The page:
What It Boils Down To

A sweet story about the painstaking process of producing syrup for Notre Dame’s religious houses, using sap tapped from campus maples.

Author: Caroline Collins

Amber-colored maple syrup flows from a bottle to a glass dish. Looks just right — about 59 degrees Brix, the sweet spot for maple syrup preparation. Photography by Matt Cashore ’94

Alan Seidler, chef manager of Corby Hall, climbs into his car with a mug of coffee on a drizzly morning. He sets off along the gravel path that loops around Saint Mary’s Lake and up to the Holy Cross Annex, stopping at a group of trees with tubing attached to white buckets.

A clear liquid, sap from sugar maple trees, has collected in the buckets. Seidler dumps the sap into new buckets that he places in the back of his car, leaving the empty ones tethered to the trees to gather more.

Seidler works quickly. He has this routine down and will collect up to 100 gallons of sap today, making two or three more runs to empty the buckets as they continue to fill up.

The sap he collects will be boiled down to make sweet, amber-colored maple syrup. It isn’t an easy process. Forty gallons of sap produces just one gallon of maple syrup, and the sap must be boiled for eight to nine hours, requiring a watchful eye.

Seidler has been making maple syrup on campus for four years and he expects to produce at least 20 gallons this year. Maple sugaring season typically begins in late February or early March when temperatures are freezing at night and warmer during the day.

“When you have a good 15- to 20-degree swing in temperatures between the day and night, that’s when [the sap] really starts to flow,” Seidler says. “What happens is the tree starts drawing up sap, but then when it starts to freeze it drops it back down and that up-and-down movement past the spile is what gets it to drain.”

A spile is a sort of spigot inserted into a two-inch hole drilled into the tree. The spile taps into xylem vessels, tubes within a tree that transport water and nutrients from the roots to the leaves. The change in pressure due to temperature variations during the day and night creates a tension in the xylem that pulls the sap upward, past the spile, causing the buckets to fill with sap.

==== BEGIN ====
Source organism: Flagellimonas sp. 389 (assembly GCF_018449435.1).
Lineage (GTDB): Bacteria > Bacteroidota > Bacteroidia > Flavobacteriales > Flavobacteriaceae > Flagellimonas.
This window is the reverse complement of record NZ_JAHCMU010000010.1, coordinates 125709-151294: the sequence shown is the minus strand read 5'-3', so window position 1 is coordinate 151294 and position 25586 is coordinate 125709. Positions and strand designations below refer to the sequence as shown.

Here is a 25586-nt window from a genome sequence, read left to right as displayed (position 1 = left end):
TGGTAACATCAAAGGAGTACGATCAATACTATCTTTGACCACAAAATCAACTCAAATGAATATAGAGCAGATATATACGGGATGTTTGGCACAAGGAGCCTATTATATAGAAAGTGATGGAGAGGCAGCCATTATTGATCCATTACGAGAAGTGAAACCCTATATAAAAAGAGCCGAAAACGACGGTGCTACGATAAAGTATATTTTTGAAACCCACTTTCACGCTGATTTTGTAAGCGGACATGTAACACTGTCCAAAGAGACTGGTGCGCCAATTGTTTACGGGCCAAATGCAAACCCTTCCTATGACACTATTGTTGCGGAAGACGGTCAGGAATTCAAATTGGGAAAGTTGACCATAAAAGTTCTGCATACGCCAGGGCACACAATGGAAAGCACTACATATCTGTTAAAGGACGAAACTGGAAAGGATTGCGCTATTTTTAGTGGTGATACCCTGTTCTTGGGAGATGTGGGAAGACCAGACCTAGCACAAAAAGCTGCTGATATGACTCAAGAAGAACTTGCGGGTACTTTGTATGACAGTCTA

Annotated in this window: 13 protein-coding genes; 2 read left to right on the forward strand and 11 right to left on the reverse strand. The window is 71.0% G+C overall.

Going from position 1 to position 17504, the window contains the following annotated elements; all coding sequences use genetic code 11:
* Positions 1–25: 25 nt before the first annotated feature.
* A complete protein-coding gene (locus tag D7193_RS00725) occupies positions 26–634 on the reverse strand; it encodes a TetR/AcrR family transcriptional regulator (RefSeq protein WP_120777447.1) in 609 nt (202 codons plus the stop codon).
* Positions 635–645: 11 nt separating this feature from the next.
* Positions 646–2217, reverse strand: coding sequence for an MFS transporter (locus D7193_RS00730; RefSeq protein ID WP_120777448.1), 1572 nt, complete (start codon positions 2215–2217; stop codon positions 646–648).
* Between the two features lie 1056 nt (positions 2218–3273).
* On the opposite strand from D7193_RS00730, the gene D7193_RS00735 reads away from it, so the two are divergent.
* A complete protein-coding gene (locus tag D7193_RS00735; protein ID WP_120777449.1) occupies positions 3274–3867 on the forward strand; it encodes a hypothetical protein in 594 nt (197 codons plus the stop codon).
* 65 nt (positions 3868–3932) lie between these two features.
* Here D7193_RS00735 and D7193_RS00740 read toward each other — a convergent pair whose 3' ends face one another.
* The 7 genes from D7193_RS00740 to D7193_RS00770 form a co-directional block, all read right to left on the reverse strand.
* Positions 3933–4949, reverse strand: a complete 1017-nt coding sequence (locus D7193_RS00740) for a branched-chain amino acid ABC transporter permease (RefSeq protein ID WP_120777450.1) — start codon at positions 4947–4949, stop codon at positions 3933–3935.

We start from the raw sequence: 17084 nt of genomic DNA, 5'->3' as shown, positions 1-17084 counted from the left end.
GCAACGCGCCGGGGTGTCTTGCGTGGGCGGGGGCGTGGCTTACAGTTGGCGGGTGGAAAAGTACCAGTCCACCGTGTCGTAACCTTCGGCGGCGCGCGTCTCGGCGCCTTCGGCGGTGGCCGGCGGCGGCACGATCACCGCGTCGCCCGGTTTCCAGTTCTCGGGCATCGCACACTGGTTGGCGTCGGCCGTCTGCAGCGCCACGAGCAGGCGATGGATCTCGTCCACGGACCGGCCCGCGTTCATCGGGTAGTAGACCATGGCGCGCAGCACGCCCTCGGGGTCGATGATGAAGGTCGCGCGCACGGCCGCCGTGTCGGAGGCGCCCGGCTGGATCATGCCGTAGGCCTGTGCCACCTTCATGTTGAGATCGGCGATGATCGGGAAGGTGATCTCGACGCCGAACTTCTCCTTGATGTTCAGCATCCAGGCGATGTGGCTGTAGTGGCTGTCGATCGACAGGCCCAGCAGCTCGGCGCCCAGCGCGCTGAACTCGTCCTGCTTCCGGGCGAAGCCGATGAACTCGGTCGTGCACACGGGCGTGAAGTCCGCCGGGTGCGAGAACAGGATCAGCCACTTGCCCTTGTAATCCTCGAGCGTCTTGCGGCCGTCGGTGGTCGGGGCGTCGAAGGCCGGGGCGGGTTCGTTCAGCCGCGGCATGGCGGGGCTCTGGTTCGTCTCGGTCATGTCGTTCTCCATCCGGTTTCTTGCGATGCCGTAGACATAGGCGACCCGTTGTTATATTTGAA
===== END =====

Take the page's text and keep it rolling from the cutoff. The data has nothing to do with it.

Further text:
After the sap is collected, Seidler brings it to the Center for Culinary Excellence (CCE) just north of campus off Douglas Road. At the CCE, the sap goes into a 100-gallon kettle and it’s brought to a boil. A strainer skims debris, such as blades of grass, off the top of the mixture. After eight or nine hours of boiling, the syrup is ready for the final steps.

“You have to watch it real close at the end,” Seidler says as he peers over the top of the kettle at the sap that has been transformed into maple syrup in the past few hours.

He pulls out a hydrometer, a glass tube with a bulb weighted at one end, which measures the density of the syrup. The denser the syrup, he explains, the more sugar it contains. The sugar percentage of syrup is measured in degrees Brix; one degree Brix equals one percent sugar content.

Seidler points to a notch on the instrument, “When [the hydrometer] reaches this red mark we know it’s about the correct sugar content,” he says. “When there’s too much water the viscosity isn’t thick enough and it sinks to the bottom, so when it bobs up to 59, that’s what we’re looking for.” That measurement now indicates the sweet spot — 59 percent sugar content.

The final step before cooling and packaging involves filtering the hot syrup through a wool filter to remove any lingering impurities. Then it’s ready to be poured into mason jars with handmade Corby Hall maple syrup labels.

Gesturing to two jars on a shelf above his desk, Seidler says, “This is the last of last year’s maple syrup. We ran out about halfway through the football season last year, but I always save a little bit for special occasions, like the trustee’s dinner.”

The maple syrup is served at breakfast in Corby Hall and residents enjoy it on their waffles. Rev. Edward “Monk” Malloy ’63, ’67M.A., ’69M.A., the former University president, says it’s a tradition handed down for years among Corby Hall residents to make waffles after Mass on Saturdays.

The religious houses on campus, including Corby Hall, Moreau Seminary, Columba Hall and Holy Cross House, share the syrup, allowing everyone to get a taste of the liquid gold. “It never travels off campus. It never goes more than a half mile,” Seidler says. “That’s ultra-local.”

Rev. E. William Beauchamp, CSC, ’75, ’81M.Div., Notre Dame’s former executive vice president, says the origin of the syrup makes it especially enjoyable for Corby Hall residents.

“You can always go to the store and buy syrup,” he says, “but this syrup comes from the Holy Cross land here on campus, which makes it special.”

Caroline Collins, a junior environmental science major and journalism minor, is this magazine’s spring intern.